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Drama

Questions regarding Drama or Thespian Troupe 577 should be directed towards Natalie Hawkins

The courses offered are:

Theatre 1
This course is designed for students with little or no theatre experience, and promotes enjoyment and appreciation for all aspects of theatre. Classwork focuses on the exploration of theatre literature, performance, historical and cultural connections, and technical requirements. Improvisation, creative dramatics, and beginning scene work are used to introduce students to acting and character development. Incorporation of other art forms in theatre also helps students gain appreciation for other art forms, such as music, dance, and visual art. 

Theatre 2
This course is designed for students with a year of experience or more, and promotes enjoyment and appreciation for all aspects of theatre through opportunities to build significantly on existing skills. Classwork focuses on characterization, playwriting, and playwrights' contributions to theatre; while improvisation, creative dramatics, and scene work are used to help students challenge and strengthen their acting skills and explore the technical aspect of scene work. 

Theatre 3 Honors
This course is designed for students with significant experience in theatre, and promotes depth of engagement and lifelong appreciation for theatre through a broad spectrum of teacher-assigned and self-directed study and performance. Students regularly reflect on aesthetics and issues related to and addressed through theatre, and create within various aspects of theatre in ways that are progressively more innovative. In keeping with the rigor expected in an accelerated setting, students assemble a portfolio that showcases a significant body of work representing personal vision and artistic growth over time; mastery of theatre skills and techniques in one or more areas; and evidence of significant oral and written analytical and problem-solving skills based on their structural, historical, and cultural knowledge.

Theatre 4 Honors
This course is designed for students with extensive experience in theatre, and promotes significant depth of engagement and lifelong appreciation for theatre through a broad spectrum of primarily self-directed study and performance. In keeping with the rigor expected in an accelerated setting, students assemble a portfolio that showcases a significant body of work representing personal vision and artistic growth over time; mastery of theatre skills and techniques in one or more areas; and evidence of sophisticated oral and written analytical and problem-solving skills based on their structural, historical, and cultural knowledge. 

Technical Theatre: Design and Production 1 (Stagecraft)
Students focus on developing the basic tools and procedures for creating elements of technical theatre, including costumes, lighting, makeup, properties (props), publicity, scenery, and sound. Technical knowledge of safety procedures and demonstrated safe operation of theatre equipment, tools, and raw materials are central to success in this course. Students explore and learn to analyze dramatic scripts, seeking production solutions through historical, cultural, and geographic research. Students also learn the basics of standard conventions of design presentation and documentation; the organizational structure of theatre production and creative work in a collaborative environment; and the resulting artistic improvement. Public performances may serve as a culmination of specific instructional goals. Students may be required to attend or participate in technical work, rehearsals, and/or performances beyond the school day to support, extend, and assess learning in the classroom.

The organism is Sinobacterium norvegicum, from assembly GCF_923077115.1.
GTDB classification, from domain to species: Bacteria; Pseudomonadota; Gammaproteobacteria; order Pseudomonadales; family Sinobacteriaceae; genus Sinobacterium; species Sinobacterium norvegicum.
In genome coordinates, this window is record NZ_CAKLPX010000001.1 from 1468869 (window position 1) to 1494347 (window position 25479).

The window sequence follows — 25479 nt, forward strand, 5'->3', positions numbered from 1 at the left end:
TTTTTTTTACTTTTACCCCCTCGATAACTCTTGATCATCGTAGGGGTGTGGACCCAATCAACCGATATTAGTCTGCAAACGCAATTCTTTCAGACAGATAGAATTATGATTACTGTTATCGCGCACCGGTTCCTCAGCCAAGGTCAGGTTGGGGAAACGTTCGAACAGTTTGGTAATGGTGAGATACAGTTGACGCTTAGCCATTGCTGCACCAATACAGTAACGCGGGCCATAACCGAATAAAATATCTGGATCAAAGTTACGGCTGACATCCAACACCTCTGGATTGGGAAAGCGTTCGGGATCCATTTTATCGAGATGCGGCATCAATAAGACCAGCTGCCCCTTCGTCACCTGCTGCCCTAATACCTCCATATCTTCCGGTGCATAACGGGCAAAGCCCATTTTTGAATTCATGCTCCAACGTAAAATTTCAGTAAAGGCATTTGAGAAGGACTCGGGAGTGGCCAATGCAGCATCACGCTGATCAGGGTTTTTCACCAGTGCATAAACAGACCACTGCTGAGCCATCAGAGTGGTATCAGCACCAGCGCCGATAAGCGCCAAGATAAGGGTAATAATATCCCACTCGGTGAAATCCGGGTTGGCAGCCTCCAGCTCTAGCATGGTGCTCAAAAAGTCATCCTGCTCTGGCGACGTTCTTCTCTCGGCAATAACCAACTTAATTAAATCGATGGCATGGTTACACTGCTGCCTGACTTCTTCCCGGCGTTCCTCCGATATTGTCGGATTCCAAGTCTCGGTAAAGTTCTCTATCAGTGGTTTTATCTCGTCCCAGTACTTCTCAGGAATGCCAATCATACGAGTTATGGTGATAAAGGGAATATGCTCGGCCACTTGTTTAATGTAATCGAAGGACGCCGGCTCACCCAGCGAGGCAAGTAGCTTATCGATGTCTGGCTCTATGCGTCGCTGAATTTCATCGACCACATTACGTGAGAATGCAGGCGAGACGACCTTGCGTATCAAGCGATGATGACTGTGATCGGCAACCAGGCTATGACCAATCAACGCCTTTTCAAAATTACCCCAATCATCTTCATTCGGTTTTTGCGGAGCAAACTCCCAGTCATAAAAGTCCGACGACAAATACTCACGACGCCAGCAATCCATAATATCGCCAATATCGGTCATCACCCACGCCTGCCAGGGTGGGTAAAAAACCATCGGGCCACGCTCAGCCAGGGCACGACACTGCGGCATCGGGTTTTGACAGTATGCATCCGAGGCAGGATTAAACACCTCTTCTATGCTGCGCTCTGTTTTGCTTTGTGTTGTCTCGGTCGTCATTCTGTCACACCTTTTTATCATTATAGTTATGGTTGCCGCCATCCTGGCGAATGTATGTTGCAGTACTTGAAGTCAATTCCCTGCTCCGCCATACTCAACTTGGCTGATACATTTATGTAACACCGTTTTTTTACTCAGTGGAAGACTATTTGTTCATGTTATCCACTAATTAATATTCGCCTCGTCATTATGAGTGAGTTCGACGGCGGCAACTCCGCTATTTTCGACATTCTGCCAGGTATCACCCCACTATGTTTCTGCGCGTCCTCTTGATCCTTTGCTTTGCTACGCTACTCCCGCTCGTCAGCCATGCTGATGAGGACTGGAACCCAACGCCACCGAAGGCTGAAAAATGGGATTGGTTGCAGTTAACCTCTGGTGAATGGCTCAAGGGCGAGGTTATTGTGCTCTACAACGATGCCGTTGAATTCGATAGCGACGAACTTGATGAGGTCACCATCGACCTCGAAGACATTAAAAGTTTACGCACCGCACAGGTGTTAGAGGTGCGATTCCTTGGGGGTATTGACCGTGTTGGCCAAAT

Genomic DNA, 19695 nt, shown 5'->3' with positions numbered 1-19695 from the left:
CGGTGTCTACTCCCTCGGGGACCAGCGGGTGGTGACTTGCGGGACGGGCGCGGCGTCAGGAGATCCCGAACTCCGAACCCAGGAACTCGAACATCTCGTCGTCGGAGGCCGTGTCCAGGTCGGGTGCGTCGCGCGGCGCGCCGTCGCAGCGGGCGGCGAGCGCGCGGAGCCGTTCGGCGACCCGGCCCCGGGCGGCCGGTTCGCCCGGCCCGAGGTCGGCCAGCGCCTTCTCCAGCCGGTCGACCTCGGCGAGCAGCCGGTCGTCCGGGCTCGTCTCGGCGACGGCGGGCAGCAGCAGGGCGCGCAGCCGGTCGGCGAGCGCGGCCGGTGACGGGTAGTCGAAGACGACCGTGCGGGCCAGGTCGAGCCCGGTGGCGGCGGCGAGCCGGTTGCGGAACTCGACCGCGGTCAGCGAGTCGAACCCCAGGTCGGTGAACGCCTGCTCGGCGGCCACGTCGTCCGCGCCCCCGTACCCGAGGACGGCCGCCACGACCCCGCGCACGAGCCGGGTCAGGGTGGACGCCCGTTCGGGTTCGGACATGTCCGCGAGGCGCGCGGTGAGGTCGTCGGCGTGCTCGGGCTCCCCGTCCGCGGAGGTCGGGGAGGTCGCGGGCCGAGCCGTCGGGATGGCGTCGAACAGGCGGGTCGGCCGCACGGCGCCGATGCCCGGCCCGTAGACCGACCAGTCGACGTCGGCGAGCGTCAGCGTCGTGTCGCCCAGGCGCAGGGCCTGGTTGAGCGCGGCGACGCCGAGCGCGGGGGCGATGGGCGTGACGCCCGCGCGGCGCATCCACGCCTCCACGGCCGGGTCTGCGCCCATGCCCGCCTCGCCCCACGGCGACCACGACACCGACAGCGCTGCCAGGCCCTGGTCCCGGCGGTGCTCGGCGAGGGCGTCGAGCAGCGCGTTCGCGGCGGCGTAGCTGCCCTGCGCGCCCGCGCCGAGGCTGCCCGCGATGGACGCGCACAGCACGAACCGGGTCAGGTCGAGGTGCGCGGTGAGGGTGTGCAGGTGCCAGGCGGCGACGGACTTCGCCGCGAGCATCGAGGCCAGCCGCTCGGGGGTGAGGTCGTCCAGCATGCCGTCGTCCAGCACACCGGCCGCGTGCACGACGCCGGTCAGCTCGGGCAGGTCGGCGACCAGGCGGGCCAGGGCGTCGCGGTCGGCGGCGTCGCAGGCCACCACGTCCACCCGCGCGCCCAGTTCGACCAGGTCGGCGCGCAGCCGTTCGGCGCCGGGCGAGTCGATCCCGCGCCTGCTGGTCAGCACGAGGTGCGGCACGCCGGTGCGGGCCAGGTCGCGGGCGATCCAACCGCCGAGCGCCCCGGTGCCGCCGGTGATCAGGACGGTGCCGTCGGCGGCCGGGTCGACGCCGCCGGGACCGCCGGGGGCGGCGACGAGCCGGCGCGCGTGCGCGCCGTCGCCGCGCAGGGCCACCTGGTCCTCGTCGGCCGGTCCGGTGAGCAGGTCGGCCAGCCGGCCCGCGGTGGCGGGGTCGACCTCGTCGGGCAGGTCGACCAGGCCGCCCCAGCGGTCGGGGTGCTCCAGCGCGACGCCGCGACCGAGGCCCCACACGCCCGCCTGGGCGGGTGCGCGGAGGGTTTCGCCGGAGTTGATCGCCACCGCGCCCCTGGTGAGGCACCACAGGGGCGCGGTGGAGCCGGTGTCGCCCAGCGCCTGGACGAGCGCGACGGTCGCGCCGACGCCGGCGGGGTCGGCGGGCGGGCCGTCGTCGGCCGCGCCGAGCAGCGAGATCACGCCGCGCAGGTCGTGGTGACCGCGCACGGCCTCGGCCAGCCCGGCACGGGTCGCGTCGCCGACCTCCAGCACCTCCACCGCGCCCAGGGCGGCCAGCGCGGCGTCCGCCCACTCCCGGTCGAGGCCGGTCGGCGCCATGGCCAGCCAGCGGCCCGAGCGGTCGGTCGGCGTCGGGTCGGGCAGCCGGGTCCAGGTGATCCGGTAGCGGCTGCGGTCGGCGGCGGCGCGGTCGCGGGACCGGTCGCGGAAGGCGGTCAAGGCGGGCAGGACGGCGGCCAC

Technical Theatre: Design and Production 2 (Stagecraft)
Students focus on the design and safe application of basic tools and procedures to create elements of technical theatre, including costumes, lighting, makeup, properties (props), publicity, scenery, and sound. Students develop assessment and problem-solving skills; the ability to connect selected literature to a variety of cultures, history, and other content areas. Public performances may serve as a culmination of specific instructional goals. Students may be required to attend or participate in technical work, rehearsals, and/or performances beyond the school day to support, extend, and assess learning in the classroom. 

Technical Theatre: Design and Production 3 (Stagecraft)
Students regularly reflect on aesthetics and issues related to and addressed through theatre, and create within various aspects of theatre. Student designers and technicians assemble a portfolio that showcases a body of work representing artistic growth over time; growing command of theatre skills and techniques in one or more areas; and evidence of significant oral and written analytical and problem-solving skills. Public performances may serve as a culmination of specific instructional goals. Students may be required to attend or participate in technical work, rehearsals, and/or performances beyond the school day to support, extend, and assess learning in the classroom. 

Technical Theatre: Design and Production 4 Honors (Stagecraft)
Students regularly reflect on aesthetics and issues related to and addressed through theatre, and create within various aspects of theatre in ways that are progressively more innovative. Students analyze increasingly more sophisticated theatre literature to inform the work of developing technical design and production pieces for one-acts or a larger production. Students assemble a portfolio that showcases an extensive body of work representing personal vision and artistic growth over time. Public performances may serve as a culmination of specific instructional goals. Students may be required to participate in rehearsals and performances outside the school day to support, extend, and assess learning in the classroom.